Worm Breeder's Gazette 11(5): 99
These abstracts should not be cited in bibliographies. Material contained herein should be treated as personal communication and should be cited as such only with the consent of the author.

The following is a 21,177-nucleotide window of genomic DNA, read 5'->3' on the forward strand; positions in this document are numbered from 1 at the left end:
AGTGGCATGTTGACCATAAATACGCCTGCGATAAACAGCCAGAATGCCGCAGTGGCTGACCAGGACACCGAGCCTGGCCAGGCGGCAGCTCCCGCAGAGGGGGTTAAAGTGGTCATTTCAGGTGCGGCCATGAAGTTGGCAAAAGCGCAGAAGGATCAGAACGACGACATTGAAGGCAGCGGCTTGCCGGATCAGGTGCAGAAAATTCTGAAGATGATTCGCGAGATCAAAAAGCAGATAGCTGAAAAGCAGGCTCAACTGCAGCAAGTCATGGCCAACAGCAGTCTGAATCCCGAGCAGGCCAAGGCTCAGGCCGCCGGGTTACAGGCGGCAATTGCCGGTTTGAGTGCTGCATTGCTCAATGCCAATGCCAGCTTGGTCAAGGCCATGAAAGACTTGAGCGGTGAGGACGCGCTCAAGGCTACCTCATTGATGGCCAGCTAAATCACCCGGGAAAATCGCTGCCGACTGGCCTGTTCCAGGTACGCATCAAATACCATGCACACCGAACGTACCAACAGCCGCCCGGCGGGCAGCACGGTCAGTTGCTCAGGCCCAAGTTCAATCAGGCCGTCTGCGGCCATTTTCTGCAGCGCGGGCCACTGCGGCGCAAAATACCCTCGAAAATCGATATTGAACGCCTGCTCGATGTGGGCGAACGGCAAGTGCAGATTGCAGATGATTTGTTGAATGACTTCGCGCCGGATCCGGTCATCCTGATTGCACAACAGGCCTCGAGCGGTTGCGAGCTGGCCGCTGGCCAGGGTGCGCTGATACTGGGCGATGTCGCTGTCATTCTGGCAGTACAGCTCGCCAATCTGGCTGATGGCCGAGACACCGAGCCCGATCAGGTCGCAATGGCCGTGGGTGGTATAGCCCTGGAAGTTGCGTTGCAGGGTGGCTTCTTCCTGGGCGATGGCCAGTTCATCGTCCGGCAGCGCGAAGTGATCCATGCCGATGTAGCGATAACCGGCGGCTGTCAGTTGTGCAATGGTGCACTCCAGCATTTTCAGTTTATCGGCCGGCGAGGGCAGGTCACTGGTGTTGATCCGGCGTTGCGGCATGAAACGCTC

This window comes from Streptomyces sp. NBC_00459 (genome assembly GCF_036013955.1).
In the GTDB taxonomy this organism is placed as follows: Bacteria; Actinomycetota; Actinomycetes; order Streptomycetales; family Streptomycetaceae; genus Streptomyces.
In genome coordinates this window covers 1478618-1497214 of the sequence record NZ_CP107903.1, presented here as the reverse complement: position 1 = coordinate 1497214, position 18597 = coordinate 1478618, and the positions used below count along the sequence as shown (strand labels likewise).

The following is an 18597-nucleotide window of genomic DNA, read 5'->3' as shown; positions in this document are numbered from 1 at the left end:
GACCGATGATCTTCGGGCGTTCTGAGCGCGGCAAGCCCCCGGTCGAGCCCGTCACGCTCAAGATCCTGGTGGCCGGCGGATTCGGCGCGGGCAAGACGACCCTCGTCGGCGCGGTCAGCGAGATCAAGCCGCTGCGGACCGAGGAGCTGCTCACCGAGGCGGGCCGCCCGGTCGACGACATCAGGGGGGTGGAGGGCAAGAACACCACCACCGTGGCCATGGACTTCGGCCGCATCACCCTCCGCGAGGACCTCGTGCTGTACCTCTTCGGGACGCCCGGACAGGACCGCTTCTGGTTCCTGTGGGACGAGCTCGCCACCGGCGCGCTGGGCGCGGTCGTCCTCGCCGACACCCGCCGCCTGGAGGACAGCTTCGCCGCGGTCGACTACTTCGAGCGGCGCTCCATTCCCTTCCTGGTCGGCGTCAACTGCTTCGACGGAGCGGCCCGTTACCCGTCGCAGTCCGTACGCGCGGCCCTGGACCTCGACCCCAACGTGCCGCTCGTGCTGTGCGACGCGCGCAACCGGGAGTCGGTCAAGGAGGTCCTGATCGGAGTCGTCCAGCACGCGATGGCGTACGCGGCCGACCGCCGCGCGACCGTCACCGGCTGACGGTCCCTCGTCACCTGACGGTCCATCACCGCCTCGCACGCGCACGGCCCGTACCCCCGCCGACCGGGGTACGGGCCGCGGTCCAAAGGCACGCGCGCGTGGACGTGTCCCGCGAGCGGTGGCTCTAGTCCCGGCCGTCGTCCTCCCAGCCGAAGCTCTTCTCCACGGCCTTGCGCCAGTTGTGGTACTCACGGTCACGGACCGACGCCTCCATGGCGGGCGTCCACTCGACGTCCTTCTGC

The hypodermal cells of C. elegans are responsible for transforming the round embryo into a long thin worm, apparently by constricting circumferentially-oriented bundles of microfilaments at their apical surface (Priess and Hirsh, 1986). These microfilament bundles appear to be responsible for both generating and maintaining the shape of the worm until the embryonic cuticle has been formed. We have been interested in whether these microfilament bundles are also involved in post-embryonic molting periods, when the animal must produce a new cuticle and detach from the old. Since we have found that the position of the microfilament bundles across the embryonic surface are precisely correlated with where the annuli are seen in the first larval cuticle, we predicted that annuli of post embryonic cuticles would similarly correspond to microfilament bundles in the hypodermis of molting worms. Synchronized populations of N2 worms were fixed at various stages between L3 and adults and stained with Rhodamine-Phalloidin. We find that during each molt, actin microfilament bundles are present and are regularly spaced and circumferentially-oriented, very similar to what is seen during embryonic morphogenesis (pictured below is L3 molt). These bundles largely disappear after molting and do not reappear until the following molt. They are not present in adult worms. Visualization of microtubules during the molts reveals that they too are regularly spaced and circumferentially-oriented, again similar to embryonic morphogenesis. But unlike the microfilament bundles, circumferential microtubules persist during the inter-molt periods and are seen in adult worms. Although the shape of the worm is initially generated by a mechanism involving the hypodermal cytoskeleton, larval and adult shape is dependent on an intact cuticle and a high internal hydrostatic pressure. This property produces obvious problems for a molting worm: how can a worm maintain its shape and internal pressure and at the same time reduce its volume in order to shed its old cuticle? We propose that nematodes employ the same cytoskeletal machinery used during embryonic morphogenesis. Actin microfilament bundles in the hypodermal cells constrict the worm and microtubules distribute this pressure evenly along the length of the worm. The deformation of the hypodermal membrane caused by this constriction is once again responsible for patterning the cuticle being deposited at this time, which accounts for the annuli of larval and adult cuticles. [See Figure 1]